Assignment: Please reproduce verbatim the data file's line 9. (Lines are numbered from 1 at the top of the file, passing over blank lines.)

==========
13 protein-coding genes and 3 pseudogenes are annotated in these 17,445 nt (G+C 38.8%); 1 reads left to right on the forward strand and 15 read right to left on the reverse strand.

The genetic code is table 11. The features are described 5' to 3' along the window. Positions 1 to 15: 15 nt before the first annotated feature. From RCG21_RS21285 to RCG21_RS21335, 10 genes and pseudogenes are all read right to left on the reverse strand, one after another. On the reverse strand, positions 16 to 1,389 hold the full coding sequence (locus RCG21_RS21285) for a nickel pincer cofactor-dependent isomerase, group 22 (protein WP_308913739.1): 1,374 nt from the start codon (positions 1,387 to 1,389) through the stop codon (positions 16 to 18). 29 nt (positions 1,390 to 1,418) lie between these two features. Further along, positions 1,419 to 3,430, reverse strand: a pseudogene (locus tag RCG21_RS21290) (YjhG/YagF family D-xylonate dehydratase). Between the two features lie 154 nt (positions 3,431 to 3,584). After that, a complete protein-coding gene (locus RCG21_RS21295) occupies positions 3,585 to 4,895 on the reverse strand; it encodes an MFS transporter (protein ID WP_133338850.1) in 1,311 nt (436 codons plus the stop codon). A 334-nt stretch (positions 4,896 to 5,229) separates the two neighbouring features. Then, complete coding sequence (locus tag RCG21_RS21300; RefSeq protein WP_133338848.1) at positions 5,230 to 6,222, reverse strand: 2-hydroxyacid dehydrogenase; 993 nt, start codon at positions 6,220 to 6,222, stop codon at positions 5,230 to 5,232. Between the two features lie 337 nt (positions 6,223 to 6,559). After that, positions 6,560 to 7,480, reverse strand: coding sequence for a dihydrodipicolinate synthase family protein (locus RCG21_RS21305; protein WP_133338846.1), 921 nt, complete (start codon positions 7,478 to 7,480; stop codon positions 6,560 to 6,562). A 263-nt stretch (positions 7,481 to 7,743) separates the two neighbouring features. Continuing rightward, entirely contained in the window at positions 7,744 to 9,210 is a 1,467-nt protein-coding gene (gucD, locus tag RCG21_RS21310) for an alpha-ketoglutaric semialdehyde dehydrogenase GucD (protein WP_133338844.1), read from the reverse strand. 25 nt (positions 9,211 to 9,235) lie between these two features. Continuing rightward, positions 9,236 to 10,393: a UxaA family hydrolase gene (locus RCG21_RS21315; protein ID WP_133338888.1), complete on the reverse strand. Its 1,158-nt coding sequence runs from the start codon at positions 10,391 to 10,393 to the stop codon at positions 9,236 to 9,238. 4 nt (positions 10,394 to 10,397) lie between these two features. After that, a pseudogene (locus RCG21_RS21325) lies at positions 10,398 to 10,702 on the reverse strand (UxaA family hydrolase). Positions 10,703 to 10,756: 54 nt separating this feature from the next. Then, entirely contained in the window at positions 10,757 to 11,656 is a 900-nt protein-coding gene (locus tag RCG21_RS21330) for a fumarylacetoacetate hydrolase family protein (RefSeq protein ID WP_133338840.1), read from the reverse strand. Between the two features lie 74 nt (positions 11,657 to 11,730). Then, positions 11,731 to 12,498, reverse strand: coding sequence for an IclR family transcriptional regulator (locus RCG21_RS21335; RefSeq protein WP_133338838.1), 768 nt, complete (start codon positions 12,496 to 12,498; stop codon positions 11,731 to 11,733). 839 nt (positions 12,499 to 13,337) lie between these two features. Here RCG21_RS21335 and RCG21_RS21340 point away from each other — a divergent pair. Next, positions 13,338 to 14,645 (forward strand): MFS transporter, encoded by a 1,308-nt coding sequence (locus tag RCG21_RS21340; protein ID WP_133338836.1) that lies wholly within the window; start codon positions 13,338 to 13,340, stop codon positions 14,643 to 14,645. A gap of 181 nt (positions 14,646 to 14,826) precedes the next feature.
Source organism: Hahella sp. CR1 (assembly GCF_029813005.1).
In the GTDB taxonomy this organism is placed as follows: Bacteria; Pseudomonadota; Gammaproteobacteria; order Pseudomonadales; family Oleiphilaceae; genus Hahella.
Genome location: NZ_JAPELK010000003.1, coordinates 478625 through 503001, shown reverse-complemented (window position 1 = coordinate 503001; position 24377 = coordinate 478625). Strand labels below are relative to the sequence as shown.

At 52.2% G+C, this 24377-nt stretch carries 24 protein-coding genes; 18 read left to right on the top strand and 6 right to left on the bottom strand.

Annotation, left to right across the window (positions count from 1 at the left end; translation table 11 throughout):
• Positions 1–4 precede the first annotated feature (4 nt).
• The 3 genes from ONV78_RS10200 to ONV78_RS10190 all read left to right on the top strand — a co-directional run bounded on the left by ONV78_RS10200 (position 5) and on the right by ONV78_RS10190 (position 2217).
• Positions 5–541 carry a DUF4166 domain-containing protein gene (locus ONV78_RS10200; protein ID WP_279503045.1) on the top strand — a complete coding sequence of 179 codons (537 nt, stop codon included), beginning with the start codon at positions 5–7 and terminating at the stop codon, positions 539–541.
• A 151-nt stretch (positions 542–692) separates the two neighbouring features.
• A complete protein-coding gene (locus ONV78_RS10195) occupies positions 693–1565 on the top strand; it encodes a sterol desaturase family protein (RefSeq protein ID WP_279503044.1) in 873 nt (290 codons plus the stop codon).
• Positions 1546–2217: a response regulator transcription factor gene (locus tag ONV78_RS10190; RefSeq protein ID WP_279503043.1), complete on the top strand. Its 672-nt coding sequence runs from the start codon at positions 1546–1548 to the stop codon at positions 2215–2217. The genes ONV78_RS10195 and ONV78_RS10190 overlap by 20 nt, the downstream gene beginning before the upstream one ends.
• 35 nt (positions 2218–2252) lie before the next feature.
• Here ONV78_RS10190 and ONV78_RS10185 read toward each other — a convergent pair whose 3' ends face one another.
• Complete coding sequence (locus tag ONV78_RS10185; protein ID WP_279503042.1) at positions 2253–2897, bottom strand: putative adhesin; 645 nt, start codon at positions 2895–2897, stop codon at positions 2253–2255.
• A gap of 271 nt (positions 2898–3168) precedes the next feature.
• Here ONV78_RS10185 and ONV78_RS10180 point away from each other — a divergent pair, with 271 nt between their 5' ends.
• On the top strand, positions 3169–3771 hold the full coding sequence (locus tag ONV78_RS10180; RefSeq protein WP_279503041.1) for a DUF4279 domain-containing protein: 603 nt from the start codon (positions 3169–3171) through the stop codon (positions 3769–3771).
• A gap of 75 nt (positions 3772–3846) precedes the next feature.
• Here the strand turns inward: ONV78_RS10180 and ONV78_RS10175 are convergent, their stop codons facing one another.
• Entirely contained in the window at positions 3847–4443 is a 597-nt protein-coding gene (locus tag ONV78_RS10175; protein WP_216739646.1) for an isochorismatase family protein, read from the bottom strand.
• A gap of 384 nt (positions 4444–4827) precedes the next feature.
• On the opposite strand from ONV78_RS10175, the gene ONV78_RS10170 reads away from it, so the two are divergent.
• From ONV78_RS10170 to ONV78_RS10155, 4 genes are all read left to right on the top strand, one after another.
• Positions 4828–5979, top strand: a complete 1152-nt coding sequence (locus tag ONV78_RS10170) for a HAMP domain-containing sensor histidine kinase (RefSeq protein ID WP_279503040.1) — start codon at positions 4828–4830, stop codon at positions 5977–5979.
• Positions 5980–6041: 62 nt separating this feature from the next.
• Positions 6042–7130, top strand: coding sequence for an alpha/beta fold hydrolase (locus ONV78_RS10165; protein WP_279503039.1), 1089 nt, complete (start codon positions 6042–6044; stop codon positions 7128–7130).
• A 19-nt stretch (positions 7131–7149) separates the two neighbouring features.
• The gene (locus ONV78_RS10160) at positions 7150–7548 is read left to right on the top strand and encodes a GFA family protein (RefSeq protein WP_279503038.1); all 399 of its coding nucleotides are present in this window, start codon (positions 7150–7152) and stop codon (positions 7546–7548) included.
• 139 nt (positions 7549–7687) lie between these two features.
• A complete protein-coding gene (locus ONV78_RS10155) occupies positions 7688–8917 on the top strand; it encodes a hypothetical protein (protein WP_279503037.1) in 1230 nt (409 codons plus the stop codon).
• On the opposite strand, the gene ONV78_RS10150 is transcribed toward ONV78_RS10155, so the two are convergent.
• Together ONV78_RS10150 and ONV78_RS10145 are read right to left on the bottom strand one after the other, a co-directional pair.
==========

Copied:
• The 3 genes from ONV78_RS10200 to ONV78_RS10190 all read left to right on the top strand — a co-directional run bounded on the left by ONV78_RS10200 (position 5) and on the right by ONV78_RS10190 (position 2217).